Nghi Son oil refinery’s output falls 25% due to technical issues

The output of the Nghi Son Refinery and Petrochemical LLC, which accounts for 40% of the domestic fuel supply, is estimated to fall by 20-25% or around 125,000 cubic meters in the first 10 days of 2023 due to technical issues.

Nghi Son has shut down its residual fluid catalytic cracking (RFCC) unit to fix its leakage.

This RFCC unit is expected to return to regular operation in mid-January and increase production to compensate for the shortfall until the Lunar New Year, according to the Ministry of Industry and Trade.

The Minister of Industry and Trade, Nguyen Hong Dien, requested PetroVietnam to direct the refinery to fix the technical issues as soon as possible.

The Nghi Son and Dung Quat oil refineries have been asked to ramp up production to the maximum as well as use reserves and other sources to ensure adequate fuel supply in the market.

The minister also asked fuel wholesalers to actively seek other fuel supplies and increase their fuel imports to prevent supply disruptions during the Lunar New Year and until the end of the first quarter of this year.

With an investment of US$9 billion, Nghi Son oil refinery in Thanh Hoa Province has a processing capacity of 200,000 barrels per day or some 10 million tons of crude oil per year. It is nearly double the capacity of the Dung Quat Oil Refinery in Quang Ngai Province.

Nghi Son refinery once reduced its output by 25% at the end of January last year as it could not afford to import crude for production. Until the second half of 2022, the refinery increased its capacity to the maximum, with average output of around 600,000 cubic meters per month.

The refinery is owned by a consortium of four domestic and international firms: Japan’s Idemitsu Kosan Co, Kuwait Petroleum, Mitsui Chemicals Inc, and Vietnam’s state oil firm PetroVietnam.

Proposed price for ground-mounted solar power at VND1,188/kWh

Electric Power Trading Company (EPTC) – member of Vietnam Electricity (EVN) – has issued a written proposal for the purchase prices of electricity harnessed from solar, wind power plants.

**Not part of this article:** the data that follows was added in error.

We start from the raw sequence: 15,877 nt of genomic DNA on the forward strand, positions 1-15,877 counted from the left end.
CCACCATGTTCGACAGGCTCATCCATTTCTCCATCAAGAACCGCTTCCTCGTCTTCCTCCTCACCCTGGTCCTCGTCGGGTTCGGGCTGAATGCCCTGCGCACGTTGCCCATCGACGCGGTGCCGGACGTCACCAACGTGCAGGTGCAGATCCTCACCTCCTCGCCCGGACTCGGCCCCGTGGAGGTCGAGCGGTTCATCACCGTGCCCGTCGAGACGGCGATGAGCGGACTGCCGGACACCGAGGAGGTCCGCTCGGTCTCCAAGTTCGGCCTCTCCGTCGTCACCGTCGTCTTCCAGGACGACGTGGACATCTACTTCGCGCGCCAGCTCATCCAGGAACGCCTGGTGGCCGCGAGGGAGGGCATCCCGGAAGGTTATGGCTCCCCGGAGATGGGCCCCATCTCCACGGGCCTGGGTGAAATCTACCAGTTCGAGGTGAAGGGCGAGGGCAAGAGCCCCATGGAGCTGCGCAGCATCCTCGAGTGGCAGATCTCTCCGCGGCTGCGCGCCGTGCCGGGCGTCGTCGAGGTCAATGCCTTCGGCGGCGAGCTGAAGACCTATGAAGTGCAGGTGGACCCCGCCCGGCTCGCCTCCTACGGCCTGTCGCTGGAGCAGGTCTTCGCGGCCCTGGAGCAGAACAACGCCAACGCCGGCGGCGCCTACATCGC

Proposed price for ground-mounted solar power at VND1,188/kWh ảnh 1

Accordingly, EPTC’s proposed prices for products from ground-mounted solar plants, floating solar power plants, onshore and offshore wind power plants are the lowest among the calculated values in various options.

In particular, the price for ground-mounted solar power is VND1,188/kWh (US$0.05), VND1,570/kWh ($0.064) for floating solar power, VND1,591/kWh ($0.068) for onshore wind power, and VND1,945/kWh ($0.08) for offshore wind power. These are the prices submitted by EVN to the Ministry of Industry and Trade on November 20, 2022.

EPTC does not accept products whose prices are higher than the Feed-In Tariffs (FIT price).

Some investors in power plants commented that the above prices are 30 percent lower than those accepted by EVN.

Before this, in response to a series by SGGP Newspaper in November 2022 on challenges in selling solar and wind power of power plants, the Office of the Prime Minister released Dispatch No.7633/VPCP-CN, asking the Ministry of Industry and Trade to handle the case.

Vietnam aims for growth of 7% during 2021-2030 period

Vietnam is targeting an annual average economic growth of 7% during the 2021-2030 period, according to a draft of the national master plan presented at an extraordinary session of the National Assembly on January 5.

By 2030, the country’s GDP per capita is expected to reach 7,500 USD and the digital economy will account for 30% of GDP, said Minister of Planning and Investment Nguyen Chi Dung, who was tasked with presenting the plan.

During the 2031-2050 period, Vietnam will strive to record an annual economic growth of 6.5-7.5% and raise the GDP per capita to 27,000-32,000 USD, making Vietnam a developed country with high income.